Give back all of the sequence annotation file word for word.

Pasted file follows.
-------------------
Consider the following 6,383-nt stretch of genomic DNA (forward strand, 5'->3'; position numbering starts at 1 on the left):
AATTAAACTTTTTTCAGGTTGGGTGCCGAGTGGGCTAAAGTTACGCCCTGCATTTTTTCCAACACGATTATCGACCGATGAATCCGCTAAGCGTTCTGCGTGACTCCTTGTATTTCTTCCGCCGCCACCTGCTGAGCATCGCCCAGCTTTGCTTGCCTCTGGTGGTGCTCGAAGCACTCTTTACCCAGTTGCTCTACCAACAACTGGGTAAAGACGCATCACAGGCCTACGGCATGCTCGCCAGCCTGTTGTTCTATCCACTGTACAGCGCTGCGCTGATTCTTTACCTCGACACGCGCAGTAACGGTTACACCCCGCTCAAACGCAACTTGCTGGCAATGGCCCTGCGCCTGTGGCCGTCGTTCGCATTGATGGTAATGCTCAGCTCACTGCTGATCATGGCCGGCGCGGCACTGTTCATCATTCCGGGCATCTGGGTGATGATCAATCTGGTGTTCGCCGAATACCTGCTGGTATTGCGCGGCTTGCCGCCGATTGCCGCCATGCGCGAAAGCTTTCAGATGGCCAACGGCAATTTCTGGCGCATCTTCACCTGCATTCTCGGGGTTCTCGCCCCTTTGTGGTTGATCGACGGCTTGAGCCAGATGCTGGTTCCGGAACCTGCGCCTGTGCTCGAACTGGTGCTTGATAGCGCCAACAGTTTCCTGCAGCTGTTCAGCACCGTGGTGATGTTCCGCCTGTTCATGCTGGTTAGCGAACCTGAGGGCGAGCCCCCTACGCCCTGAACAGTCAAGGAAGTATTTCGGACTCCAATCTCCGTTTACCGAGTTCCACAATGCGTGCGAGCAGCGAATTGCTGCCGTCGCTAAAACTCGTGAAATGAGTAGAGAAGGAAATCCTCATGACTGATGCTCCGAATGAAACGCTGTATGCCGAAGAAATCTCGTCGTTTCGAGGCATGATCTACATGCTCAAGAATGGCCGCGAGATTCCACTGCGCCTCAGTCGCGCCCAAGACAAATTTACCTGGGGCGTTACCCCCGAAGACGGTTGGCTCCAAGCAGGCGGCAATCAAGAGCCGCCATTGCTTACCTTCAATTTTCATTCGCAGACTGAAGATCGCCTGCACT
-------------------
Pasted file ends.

Consider the following 6,383-nt stretch of genomic DNA (forward strand, 5'->3'; position numbering starts at 1 on the left):
AATTAAACTTTTTTCAGGTTGGGTGCCGAGTGGGCTAAAGTTACGCCCTGCATTTTTTCCAACACGATTATCGACCGATGAATCCGCTAAGCGTTCTGCGTGACTCCTTGTATTTCTTCCGCCGCCACCTGCTGAGCATCGCCCAGCTTTGCTTGCCTCTGGTGGTGCTCGAAGCACTCTTTACCCAGTTGCTCTACCAACAACTGGGTAAAGACGCATCACAGGCCTACGGCATGCTCGCCAGCCTGTTGTTCTATCCACTGTACAGCGCTGCGCTGATTCTTTACCTCGACACGCGCAGTAACGGTTACACCCCGCTCAAACGCAACTTGCTGGCAATGGCCCTGCGCCTGTGGCCGTCGTTCGCATTGATGGTAATGCTCAGCTCACTGCTGATCATGGCCGGCGCGGCACTGTTCATCATTCCGGGCATCTGGGTGATGATCAATCTGGTGTTCGCCGAATACCTGCTGGTATTGCGCGGCTTGCCGCCGATTGCCGCCATGCGCGAAAGCTTTCAGATGGCCAACGGCAATTTCTGGCGCATCTTCACCTGCATTCTCGGGGTTCTCGCCCCTTTGTGGTTGATCGACGGCTTGAGCCAGATGCTGGTTCCGGAACCTGCGCCTGTGCTCGAACTGGTGCTTGATAGCGCCAACAGTTTCCTGCAGCTGTTCAGCACCGTGGTGATGTTCCGCCTGTTCATGCTGGTTAGCGAACCTGAGGGCGAGCCCCCTACGCCCTGAACAGTCAAGGAAGTATTTCGGACTCCAATCTCCGTTTACCGAGTTCCACAATGCGTGCGAGCAGCGAATTGCTGCCGTCGCTAAAACTCGTGAAATGAGTAGAGAAGGAAATCCTCATGACTGATGCTCCGAATGAAACGCTGTATGCCGAAGAAATCTCGTCGTTTCGAGGCATGATCTACATGCTCAAGAATGGCCGCGAGATTCCACTGCGCCTCAGTCGCGCCCAAGACAAATTTACCTGGGGCGTTACCCCCGAAGACGGTTGGCTCCAAGCAGGCGGCAATCAAGAGCCGCCATTGCTTACCTTCAATTTTCATTCGCAGACTGAAGATCGCCTGCACT